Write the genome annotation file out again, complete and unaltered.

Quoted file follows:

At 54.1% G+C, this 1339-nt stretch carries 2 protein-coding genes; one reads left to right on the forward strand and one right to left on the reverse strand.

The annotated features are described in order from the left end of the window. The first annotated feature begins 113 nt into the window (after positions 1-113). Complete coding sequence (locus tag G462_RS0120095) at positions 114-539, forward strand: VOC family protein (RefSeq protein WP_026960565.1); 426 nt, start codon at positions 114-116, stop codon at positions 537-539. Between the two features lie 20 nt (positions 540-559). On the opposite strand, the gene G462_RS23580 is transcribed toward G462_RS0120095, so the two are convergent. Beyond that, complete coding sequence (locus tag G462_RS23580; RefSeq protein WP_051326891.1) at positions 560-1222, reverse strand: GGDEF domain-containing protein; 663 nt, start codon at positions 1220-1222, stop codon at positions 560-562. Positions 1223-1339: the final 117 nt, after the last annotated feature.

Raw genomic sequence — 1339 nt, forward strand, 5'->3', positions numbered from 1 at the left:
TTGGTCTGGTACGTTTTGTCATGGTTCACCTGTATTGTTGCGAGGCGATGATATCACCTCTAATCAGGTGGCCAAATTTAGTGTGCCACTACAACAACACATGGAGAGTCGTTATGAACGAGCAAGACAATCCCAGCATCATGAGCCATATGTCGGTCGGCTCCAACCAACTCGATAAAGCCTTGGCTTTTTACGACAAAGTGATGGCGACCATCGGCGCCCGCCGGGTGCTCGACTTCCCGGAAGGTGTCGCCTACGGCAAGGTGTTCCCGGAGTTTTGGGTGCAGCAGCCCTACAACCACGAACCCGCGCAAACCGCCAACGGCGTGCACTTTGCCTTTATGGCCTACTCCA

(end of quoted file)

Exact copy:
At 54.1% G+C, this 1339-nt stretch carries 2 protein-coding genes; one reads left to right on the forward strand and one right to left on the reverse strand.

The annotated features are described in order from the left end of the window. The first annotated feature begins 113 nt into the window (after positions 1-113). Complete coding sequence (locus tag G462_RS0120095) at positions 114-539, forward strand: VOC family protein (RefSeq protein WP_026960565.1); 426 nt, start codon at positions 114-116, stop codon at positions 537-539. Between the two features lie 20 nt (positions 540-559). On the opposite strand, the gene G462_RS23580 is transcribed toward G462_RS0120095, so the two are convergent. Beyond that, complete coding sequence (locus tag G462_RS23580; RefSeq protein WP_051326891.1) at positions 560-1222, reverse strand: GGDEF domain-containing protein; 663 nt, start codon at positions 1220-1222, stop codon at positions 560-562. Positions 1223-1339: the final 117 nt, after the last annotated feature.

Raw genomic sequence — 1339 nt, forward strand, 5'->3', positions numbered from 1 at the left:
TTGGTCTGGTACGTTTTGTCATGGTTCACCTGTATTGTTGCGAGGCGATGATATCACCTCTAATCAGGTGGCCAAATTTAGTGTGCCACTACAACAACACATGGAGAGTCGTTATGAACGAGCAAGACAATCCCAGCATCATGAGCCATATGTCGGTCGGCTCCAACCAACTCGATAAAGCCTTGGCTTTTTACGACAAAGTGATGGCGACCATCGGCGCCCGCCGGGTGCTCGACTTCCCGGAAGGTGTCGCCTACGGCAAGGTGTTCCCGGAGTTTTGGGTGCAGCAGCCCTACAACCACGAACCCGCGCAAACCGCCAACGGCGTGCACTTTGCCTTTATGGCCTACTCCA